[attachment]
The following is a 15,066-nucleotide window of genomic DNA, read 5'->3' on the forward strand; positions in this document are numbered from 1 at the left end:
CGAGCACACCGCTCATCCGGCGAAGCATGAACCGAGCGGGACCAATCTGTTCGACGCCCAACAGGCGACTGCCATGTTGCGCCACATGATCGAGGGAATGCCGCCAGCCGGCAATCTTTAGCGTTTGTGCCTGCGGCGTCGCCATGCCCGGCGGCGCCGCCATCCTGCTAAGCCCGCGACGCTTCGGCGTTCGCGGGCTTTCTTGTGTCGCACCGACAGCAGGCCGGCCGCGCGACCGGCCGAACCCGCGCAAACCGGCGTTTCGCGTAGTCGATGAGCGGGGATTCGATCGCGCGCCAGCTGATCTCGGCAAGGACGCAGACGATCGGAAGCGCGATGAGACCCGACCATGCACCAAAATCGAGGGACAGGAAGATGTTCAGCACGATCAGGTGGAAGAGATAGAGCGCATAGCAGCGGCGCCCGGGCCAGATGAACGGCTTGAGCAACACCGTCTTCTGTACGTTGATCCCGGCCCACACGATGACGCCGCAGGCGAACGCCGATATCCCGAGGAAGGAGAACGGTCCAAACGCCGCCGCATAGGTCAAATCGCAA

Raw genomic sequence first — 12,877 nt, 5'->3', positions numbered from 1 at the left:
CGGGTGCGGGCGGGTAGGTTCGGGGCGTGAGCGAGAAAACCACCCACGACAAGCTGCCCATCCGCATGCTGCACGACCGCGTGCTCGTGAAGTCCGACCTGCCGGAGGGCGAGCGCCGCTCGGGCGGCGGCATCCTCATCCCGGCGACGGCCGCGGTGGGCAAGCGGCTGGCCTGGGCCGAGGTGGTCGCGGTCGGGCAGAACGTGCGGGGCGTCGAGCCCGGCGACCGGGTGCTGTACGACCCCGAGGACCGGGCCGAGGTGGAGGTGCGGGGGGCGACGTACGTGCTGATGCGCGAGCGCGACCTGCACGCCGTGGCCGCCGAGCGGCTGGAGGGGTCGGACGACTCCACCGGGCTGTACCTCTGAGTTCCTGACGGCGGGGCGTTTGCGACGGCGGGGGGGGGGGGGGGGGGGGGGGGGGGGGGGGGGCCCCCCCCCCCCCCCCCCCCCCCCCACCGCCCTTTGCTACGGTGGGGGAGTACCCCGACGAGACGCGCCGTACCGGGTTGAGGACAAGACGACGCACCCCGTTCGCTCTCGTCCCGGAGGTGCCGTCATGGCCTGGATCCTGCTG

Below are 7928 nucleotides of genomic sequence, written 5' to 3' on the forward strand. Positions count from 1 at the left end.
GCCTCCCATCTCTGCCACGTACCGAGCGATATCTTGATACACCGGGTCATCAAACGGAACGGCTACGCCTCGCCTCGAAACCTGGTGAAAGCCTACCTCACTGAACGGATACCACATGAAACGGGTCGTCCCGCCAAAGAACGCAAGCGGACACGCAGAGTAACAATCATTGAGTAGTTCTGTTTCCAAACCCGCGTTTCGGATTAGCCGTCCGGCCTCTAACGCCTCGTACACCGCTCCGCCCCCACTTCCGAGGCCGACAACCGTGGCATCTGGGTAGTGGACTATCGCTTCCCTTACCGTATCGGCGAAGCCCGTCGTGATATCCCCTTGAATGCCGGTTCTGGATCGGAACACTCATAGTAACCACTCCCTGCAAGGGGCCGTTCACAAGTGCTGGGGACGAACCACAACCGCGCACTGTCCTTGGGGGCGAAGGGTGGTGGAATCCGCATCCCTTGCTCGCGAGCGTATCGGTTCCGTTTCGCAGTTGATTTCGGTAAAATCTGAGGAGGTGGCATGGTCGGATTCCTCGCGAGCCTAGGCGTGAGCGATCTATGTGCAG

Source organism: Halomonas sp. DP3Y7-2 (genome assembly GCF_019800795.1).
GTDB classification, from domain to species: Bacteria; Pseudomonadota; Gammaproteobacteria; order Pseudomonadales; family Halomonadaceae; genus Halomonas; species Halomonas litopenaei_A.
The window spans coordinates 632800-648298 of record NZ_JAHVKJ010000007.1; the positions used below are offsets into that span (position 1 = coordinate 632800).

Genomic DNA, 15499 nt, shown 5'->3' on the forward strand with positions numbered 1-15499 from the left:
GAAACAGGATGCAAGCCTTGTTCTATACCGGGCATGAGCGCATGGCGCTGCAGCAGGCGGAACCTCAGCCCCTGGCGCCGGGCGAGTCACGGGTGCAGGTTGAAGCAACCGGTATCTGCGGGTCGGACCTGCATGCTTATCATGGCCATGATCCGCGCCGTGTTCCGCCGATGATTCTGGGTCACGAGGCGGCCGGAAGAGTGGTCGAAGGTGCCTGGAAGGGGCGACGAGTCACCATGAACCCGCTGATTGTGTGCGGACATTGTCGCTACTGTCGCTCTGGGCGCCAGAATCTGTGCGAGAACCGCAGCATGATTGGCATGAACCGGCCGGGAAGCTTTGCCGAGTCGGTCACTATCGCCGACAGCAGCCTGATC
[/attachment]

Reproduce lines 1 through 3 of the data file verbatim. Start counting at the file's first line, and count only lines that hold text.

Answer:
The following is a 15,066-nucleotide window of genomic DNA, read 5'->3' on the forward strand; positions in this document are numbered from 1 at the left end:
CGAGCACACCGCTCATCCGGCGAAGCATGAACCGAGCGGGACCAATCTGTTCGACGCCCAACAGGCGACTGCCATGTTGCGCCACATGATCGAGGGAATGCCGCCAGCCGGCAATCTTTAGCGTTTGTGCCTGCGGCGTCGCCATGCCCGGCGGCGCCGCCATCCTGCTAAGCCCGCGACGCTTCGGCGTTCGCGGGCTTTCTTGTGTCGCACCGACAGCAGGCCGGCCGCGCGACCGGCCGAACCCGCGCAAACCGGCGTTTCGCGTAGTCGATGAGCGGGGATTCGATCGCGCGCCAGCTGATCTCGGCAAGGACGCAGACGATCGGAAGCGCGATGAGACCCGACCATGCACCAAAATCGAGGGACAGGAAGATGTTCAGCACGATCAGGTGGAAGAGATAGAGCGCATAGCAGCGGCGCCCGGGCCAGATGAACGGCTTGAGCAACACCGTCTTCTGTACGTTGATCCCGGCCCACACGATGACGCCGCAGGCGAACGCCGATATCCCGAGGAAGGAGAACGGTCCAAACGCCGCCGCATAGGTCAAATCGCAA

Raw genomic sequence first — 12,877 nt, 5'->3', positions numbered from 1 at the left: